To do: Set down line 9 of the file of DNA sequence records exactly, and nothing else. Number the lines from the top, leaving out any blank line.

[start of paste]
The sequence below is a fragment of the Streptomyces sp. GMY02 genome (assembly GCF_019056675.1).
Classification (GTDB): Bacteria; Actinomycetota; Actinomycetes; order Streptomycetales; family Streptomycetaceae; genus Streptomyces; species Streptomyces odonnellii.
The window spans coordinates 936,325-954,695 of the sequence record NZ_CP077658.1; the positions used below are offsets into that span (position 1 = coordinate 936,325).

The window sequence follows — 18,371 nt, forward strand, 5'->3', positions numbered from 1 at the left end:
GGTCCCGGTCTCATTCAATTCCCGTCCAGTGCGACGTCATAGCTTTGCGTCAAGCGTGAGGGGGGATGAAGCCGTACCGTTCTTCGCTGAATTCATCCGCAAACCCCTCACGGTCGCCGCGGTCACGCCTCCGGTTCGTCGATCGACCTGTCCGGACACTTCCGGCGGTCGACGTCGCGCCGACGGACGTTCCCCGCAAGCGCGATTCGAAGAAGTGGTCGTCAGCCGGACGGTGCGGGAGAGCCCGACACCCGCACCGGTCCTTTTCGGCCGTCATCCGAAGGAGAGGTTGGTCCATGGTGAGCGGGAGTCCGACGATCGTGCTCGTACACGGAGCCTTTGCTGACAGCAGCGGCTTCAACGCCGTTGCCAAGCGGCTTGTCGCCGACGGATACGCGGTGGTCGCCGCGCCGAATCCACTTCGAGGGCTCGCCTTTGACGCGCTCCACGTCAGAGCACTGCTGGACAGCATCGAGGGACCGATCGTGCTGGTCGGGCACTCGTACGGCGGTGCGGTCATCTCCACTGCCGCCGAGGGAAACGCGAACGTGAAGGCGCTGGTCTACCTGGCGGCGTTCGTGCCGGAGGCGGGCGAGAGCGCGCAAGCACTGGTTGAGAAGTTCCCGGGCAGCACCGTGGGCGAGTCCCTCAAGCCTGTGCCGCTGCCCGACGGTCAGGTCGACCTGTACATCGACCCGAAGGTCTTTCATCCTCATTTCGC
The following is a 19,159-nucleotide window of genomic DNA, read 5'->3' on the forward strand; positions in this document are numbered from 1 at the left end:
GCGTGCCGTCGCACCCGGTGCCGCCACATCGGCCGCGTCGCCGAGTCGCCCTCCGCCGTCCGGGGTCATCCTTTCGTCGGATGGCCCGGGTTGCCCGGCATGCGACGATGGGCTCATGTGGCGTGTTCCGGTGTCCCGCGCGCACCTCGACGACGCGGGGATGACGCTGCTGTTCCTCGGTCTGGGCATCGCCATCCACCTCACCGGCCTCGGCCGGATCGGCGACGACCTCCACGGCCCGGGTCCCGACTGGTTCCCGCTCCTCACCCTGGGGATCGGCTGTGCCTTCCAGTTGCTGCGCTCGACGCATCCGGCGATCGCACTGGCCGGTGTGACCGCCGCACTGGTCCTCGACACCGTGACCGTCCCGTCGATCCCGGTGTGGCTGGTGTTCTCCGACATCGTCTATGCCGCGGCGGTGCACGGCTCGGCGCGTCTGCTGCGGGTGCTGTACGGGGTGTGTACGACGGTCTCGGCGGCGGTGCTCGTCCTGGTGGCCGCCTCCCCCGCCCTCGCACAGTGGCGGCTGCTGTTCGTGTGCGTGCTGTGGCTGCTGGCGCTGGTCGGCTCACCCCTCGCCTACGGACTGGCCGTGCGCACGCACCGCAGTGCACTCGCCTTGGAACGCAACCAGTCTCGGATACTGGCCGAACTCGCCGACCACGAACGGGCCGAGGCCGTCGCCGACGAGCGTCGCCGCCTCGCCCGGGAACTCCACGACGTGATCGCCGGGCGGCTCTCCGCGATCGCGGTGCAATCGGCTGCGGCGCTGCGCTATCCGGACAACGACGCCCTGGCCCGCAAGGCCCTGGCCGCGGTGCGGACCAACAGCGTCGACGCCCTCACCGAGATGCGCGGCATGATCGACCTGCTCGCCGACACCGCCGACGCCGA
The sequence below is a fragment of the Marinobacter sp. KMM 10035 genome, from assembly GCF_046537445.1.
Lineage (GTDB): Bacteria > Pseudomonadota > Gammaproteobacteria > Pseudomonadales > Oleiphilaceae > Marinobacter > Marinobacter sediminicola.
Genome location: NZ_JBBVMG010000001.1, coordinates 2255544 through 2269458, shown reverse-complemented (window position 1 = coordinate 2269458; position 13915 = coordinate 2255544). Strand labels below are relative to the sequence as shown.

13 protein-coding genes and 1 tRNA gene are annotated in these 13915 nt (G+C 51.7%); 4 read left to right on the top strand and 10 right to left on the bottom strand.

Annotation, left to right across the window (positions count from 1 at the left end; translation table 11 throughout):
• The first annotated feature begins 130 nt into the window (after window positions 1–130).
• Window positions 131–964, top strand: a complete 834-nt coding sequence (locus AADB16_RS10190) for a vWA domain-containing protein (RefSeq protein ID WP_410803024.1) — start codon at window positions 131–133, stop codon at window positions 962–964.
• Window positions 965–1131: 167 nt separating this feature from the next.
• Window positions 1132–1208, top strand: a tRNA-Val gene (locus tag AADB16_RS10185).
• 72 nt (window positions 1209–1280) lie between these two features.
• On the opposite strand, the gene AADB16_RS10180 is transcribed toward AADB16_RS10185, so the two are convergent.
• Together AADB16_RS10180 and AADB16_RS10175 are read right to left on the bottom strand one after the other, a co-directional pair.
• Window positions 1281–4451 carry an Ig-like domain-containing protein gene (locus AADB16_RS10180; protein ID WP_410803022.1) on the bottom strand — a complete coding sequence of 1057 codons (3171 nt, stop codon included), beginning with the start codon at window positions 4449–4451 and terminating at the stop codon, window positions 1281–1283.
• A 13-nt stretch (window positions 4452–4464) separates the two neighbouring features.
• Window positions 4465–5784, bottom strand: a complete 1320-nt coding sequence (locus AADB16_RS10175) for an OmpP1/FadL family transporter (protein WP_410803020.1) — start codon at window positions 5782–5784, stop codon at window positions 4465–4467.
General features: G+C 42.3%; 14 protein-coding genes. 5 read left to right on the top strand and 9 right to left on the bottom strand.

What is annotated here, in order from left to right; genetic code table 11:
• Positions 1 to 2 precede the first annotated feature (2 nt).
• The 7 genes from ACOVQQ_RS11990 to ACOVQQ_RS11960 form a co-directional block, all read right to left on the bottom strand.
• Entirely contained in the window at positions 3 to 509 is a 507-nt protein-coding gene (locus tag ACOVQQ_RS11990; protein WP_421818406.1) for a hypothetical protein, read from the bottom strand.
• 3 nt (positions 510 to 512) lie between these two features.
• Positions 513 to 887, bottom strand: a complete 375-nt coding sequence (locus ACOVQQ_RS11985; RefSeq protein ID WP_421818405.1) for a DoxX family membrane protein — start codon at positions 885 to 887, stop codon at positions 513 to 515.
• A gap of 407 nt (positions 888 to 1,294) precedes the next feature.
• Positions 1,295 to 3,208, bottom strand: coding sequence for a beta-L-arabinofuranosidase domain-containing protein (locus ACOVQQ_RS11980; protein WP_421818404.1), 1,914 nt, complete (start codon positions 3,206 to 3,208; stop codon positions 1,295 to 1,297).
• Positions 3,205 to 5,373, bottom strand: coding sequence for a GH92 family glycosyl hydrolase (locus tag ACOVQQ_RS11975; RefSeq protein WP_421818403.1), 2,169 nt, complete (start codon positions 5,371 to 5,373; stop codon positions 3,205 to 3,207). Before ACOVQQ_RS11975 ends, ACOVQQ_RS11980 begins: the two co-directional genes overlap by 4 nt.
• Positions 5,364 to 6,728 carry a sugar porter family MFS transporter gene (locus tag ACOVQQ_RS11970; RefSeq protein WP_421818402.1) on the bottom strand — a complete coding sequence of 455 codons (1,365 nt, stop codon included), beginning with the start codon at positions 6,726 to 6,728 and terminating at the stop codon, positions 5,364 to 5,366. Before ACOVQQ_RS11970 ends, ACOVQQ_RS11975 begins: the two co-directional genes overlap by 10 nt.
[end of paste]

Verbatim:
Lineage (GTDB): Bacteria > Pseudomonadota > Gammaproteobacteria > Pseudomonadales > Oleiphilaceae > Marinobacter > Marinobacter sediminicola.